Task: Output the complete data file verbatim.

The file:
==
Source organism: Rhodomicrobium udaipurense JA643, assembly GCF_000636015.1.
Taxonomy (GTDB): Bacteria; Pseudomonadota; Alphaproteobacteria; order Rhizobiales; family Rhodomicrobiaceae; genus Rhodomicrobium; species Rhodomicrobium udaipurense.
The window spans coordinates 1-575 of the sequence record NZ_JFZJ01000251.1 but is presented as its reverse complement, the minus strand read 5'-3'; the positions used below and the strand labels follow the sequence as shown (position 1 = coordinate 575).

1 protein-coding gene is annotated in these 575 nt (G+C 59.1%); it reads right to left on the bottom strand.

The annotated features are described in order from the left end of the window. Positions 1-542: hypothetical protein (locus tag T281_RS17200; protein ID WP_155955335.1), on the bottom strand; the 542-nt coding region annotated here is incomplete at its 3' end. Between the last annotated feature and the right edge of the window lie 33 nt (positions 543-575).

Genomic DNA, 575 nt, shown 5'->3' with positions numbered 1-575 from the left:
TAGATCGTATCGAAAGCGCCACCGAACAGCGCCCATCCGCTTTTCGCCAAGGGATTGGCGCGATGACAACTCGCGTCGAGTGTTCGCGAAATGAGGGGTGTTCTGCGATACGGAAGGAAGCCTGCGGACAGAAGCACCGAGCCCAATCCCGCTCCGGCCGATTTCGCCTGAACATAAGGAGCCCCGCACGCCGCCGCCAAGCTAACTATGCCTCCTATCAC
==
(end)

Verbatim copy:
Source organism: Rhodomicrobium udaipurense JA643, assembly GCF_000636015.1.
Taxonomy (GTDB): Bacteria; Pseudomonadota; Alphaproteobacteria; order Rhizobiales; family Rhodomicrobiaceae; genus Rhodomicrobium; species Rhodomicrobium udaipurense.
The window spans coordinates 1-575 of the sequence record NZ_JFZJ01000251.1 but is presented as its reverse complement, the minus strand read 5'-3'; the positions used below and the strand labels follow the sequence as shown (position 1 = coordinate 575).

1 protein-coding gene is annotated in these 575 nt (G+C 59.1%); it reads right to left on the bottom strand.

The annotated features are described in order from the left end of the window. Positions 1-542: hypothetical protein (locus tag T281_RS17200; protein ID WP_155955335.1), on the bottom strand; the 542-nt coding region annotated here is incomplete at its 3' end. Between the last annotated feature and the right edge of the window lie 33 nt (positions 543-575).

Genomic DNA, 575 nt, shown 5'->3' with positions numbered 1-575 from the left:
TAGATCGTATCGAAAGCGCCACCGAACAGCGCCCATCCGCTTTTCGCCAAGGGATTGGCGCGATGACAACTCGCGTCGAGTGTTCGCGAAATGAGGGGTGTTCTGCGATACGGAAGGAAGCCTGCGGACAGAAGCACCGAGCCCAATCCCGCTCCGGCCGATTTCGCCTGAACATAAGGAGCCCCGCACGCCGCCGCCAAGCTAACTATGCCTCCTATCAC